There is more to shifting premium ranges in a supermarket than putting the stuff on the shelves and letting the product speak for itself.

Figures detailed in the Sunday Telegraph this weekend show a fall in own-brand budget ranges in supermarkets while more of us, it appears, are choosing ‘Taste the Difference’, ‘Finest’ and other premium products when trawling the grocery aisles.

These ‘self-treating’ shoppers are becoming increasingly important for food retailers. But consider this, do the big four grocers provide environments that make shoppers think premium?

In a good percentage of branches, the answer is almost certainly a resounding no.

Yet it is hard not to wonder how much more might be sold if shoppers were presented with premium in-store spaces – if you want to sell good stuff, put it in good surroundings.

International example

Pay a visit to Carrefour in the Euralille shopping centre in Lille, France, and it is possible to see what can be done in this context.

Carrefour wine aisle

Carrefour wine aisle

In Carrefour, a complete aisle has been devoted to higher-end products

In this store, which is far from atypical of the chain, a complete aisle has been devoted to higher-end products.

The aisle is marked out not by different equipment, but by painting it in a subtle colour of grey, which immediately looks classy. And the words “Carrefour Selection” run along the top of the gondolas.

By grouping all of the premium foodstuffs together Carrefour creates an in-store destination, rather than following the ‘good, better, best’ line of thinking that tends to keep premium products within their category areas in the UK.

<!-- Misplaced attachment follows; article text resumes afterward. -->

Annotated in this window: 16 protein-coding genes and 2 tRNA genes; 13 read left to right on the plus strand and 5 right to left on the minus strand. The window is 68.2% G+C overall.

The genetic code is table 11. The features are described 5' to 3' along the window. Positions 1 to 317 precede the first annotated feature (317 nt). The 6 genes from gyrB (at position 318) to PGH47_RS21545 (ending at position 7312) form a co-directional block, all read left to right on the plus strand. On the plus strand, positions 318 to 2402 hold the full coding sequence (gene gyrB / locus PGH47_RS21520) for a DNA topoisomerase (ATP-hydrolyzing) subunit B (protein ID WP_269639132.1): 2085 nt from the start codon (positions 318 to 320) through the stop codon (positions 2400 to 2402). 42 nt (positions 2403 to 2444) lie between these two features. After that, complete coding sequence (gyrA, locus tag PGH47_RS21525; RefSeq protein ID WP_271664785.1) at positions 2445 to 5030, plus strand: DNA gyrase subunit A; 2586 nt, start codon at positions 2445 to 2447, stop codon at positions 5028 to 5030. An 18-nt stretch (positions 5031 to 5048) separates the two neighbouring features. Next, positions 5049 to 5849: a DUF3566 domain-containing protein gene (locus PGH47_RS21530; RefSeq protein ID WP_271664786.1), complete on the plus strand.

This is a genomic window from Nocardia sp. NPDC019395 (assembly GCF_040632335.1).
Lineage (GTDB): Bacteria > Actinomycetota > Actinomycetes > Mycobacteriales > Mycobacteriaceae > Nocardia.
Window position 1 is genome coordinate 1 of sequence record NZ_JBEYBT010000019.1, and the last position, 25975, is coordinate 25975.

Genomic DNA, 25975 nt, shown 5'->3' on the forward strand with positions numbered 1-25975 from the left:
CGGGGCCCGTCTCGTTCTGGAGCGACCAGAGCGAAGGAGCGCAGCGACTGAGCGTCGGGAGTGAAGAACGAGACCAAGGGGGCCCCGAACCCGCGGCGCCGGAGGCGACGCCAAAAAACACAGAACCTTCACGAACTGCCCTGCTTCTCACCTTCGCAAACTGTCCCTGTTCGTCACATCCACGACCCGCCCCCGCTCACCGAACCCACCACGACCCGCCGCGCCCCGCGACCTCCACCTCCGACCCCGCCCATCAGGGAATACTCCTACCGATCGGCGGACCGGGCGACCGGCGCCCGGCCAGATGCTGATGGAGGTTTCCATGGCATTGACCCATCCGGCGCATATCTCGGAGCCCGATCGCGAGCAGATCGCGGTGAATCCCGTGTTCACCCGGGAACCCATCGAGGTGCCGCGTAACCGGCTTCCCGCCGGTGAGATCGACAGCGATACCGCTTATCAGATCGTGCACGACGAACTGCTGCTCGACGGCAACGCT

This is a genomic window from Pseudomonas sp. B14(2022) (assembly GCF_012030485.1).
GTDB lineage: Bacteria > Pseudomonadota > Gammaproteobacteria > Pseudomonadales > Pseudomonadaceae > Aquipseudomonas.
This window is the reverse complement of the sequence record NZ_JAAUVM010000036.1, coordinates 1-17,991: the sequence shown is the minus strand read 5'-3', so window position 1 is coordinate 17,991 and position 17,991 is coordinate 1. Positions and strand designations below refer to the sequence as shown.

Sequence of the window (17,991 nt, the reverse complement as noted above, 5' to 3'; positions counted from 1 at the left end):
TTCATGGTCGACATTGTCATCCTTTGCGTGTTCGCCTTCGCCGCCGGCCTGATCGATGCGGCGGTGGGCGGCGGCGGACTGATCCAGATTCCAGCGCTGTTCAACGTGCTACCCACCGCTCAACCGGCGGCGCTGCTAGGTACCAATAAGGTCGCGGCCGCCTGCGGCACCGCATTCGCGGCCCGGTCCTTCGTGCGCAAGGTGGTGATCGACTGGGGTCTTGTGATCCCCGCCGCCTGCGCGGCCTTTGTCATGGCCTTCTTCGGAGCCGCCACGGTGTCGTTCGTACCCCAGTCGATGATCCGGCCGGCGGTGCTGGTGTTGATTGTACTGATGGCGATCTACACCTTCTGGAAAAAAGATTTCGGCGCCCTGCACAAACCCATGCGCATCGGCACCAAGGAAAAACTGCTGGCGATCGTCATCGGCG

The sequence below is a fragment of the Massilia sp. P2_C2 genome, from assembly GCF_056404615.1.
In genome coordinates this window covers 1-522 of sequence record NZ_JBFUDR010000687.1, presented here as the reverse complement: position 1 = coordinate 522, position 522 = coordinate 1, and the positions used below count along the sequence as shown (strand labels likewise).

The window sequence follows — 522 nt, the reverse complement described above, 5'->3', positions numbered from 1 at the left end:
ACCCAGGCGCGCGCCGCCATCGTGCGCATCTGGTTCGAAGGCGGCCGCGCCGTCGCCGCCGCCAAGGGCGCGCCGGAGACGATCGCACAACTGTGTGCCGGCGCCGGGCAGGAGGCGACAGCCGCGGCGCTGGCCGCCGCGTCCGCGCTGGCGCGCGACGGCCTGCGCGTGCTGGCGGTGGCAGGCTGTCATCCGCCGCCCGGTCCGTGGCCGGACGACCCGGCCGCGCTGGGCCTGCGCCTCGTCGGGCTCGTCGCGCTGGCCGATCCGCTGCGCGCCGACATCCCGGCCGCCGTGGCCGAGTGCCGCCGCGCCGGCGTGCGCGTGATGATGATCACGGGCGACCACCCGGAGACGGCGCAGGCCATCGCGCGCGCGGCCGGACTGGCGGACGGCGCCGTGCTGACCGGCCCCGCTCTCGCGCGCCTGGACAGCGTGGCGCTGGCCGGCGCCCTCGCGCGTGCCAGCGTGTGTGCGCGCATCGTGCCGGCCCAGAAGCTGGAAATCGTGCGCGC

The counter argument is that in doing this Carrefour will ensure that only those who are prepared to shop premium will visit the space.

But if self-treating continues to drive growth in food retail, then it should find a willing audience.

The real issue is that if shoppers are going to be asked to shell out for own-label products, albeit premium, then they are probably going to feel a little better about doing so if they are presented with an environment that feels different in some way.

It is, of course, pertinent to remark that the great majority of Waitrose stores these days feel premium, but shoppers already know this – it’s part of the shopping experience in this retailer.

Other grocers could do worse therefore than take a quick look at the way in which they present their best own-label goods.

There is certainly an appetite for premium food, but for growth in this area to be maintained more now needs to be done.